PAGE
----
Those who have seen my presentation on The Digital Enterprise know that I believe there is a fine line between innovation and chaos, and believe we are entering a period of chaos. The report seems to support this notion in the following statement: “CEOs see greater organizational openness ahead. But as rules are refined and collaboration explodes, how will they avoid chaos, protect the business and deliver results?” In effect, how do we manage two polar opposites: openness and control? The report states that tight control will give way to more openness, putting an emphasis on organizational values. It suggests that in order to avoid chaos, employees must internalize an organizations values and mission. 

Bottom line: The ecosystem is being rewired, as technology reinvents connections with and among employees, customers and partners. The train is leaving the station – are you on?

5 thoughts on “2012 IBM CEO Study

  1. Frank – how do you see the IBM findings around employee empowerment, accountability, initiative and loyalty relating to your premise that social businesses need to be more prescriptive?


  2. Dave – for employees to function in this new world of engagement, it’s one part empowerment and accountability and one part enabling insight. Now more than ever, pushing insight to the edge of the network is critical. The enterprise over time will leverage their excellence in analytics to inform every interaction. The notion of being prescriptive means that we will leverage this insight to drive (prescribe) the right outcomes. Companies are a long way from this state – and many will struggle getting there – but this has to be the target state for companies to succeed.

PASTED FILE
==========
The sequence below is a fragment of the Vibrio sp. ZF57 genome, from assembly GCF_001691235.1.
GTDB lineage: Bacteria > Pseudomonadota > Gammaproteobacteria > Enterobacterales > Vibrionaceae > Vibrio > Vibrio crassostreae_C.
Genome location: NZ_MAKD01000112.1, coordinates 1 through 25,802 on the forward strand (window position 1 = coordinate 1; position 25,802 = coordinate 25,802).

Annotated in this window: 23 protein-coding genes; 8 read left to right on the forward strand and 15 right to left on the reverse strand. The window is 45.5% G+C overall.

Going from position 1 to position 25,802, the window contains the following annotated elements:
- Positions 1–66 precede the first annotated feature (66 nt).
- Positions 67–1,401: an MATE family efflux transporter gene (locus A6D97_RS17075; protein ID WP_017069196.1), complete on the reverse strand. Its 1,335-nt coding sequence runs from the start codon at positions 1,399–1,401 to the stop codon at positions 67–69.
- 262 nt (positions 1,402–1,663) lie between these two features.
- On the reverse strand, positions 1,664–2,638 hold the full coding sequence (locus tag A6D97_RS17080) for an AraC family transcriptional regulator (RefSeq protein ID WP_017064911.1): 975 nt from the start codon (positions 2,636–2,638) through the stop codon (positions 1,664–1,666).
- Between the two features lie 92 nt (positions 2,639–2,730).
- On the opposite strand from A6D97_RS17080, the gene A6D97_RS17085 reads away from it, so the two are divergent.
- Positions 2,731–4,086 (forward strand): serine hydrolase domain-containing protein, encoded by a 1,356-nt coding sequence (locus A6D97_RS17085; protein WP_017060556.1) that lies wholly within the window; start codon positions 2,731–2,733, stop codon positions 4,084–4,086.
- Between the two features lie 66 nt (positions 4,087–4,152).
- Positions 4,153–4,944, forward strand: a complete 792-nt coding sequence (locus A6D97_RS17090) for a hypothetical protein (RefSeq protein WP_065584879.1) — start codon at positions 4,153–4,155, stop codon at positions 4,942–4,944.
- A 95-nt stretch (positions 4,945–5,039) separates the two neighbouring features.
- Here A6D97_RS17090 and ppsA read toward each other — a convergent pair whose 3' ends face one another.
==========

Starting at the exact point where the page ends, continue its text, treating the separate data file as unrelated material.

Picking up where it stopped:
3. Empowerment and initiative are not mutually exclusive from prescriptive. I concur with Frank that maturing to advanced analytics and automation in social media engagement enables employees to take initiative where it’s needed. In a practical day-to-day management of social engagement, you want employees to be able to respond to repetitive scenario/requests with the most effective messaging, actions, and materials. Then, they can use their time and brain power dealing with the unique, unusual, and critical.


  4. An employee empowered to create value consistent with a company’s strategy who leverages insight at critical moments of engagement is truly something to aspire to. All we need are employees who continuously understand their company’s strategy as it evolves, identify the moments of engagement that drive the strategy, are armed with prescriptive insight and empowered to convert it into business value. Sounds like fun to me.


  5. The next decade promises to be lot’s of fun – but probably one of the most challenging decades for business on record. The number of major innovations in play at the same time (Mobile, Social, Big Data, Cloud) and the pace of change usher in as a disruptive a period as we’ve ever seen. It has been a long time since the modern view of organizational structures has been challenged – but that’s where we are heading.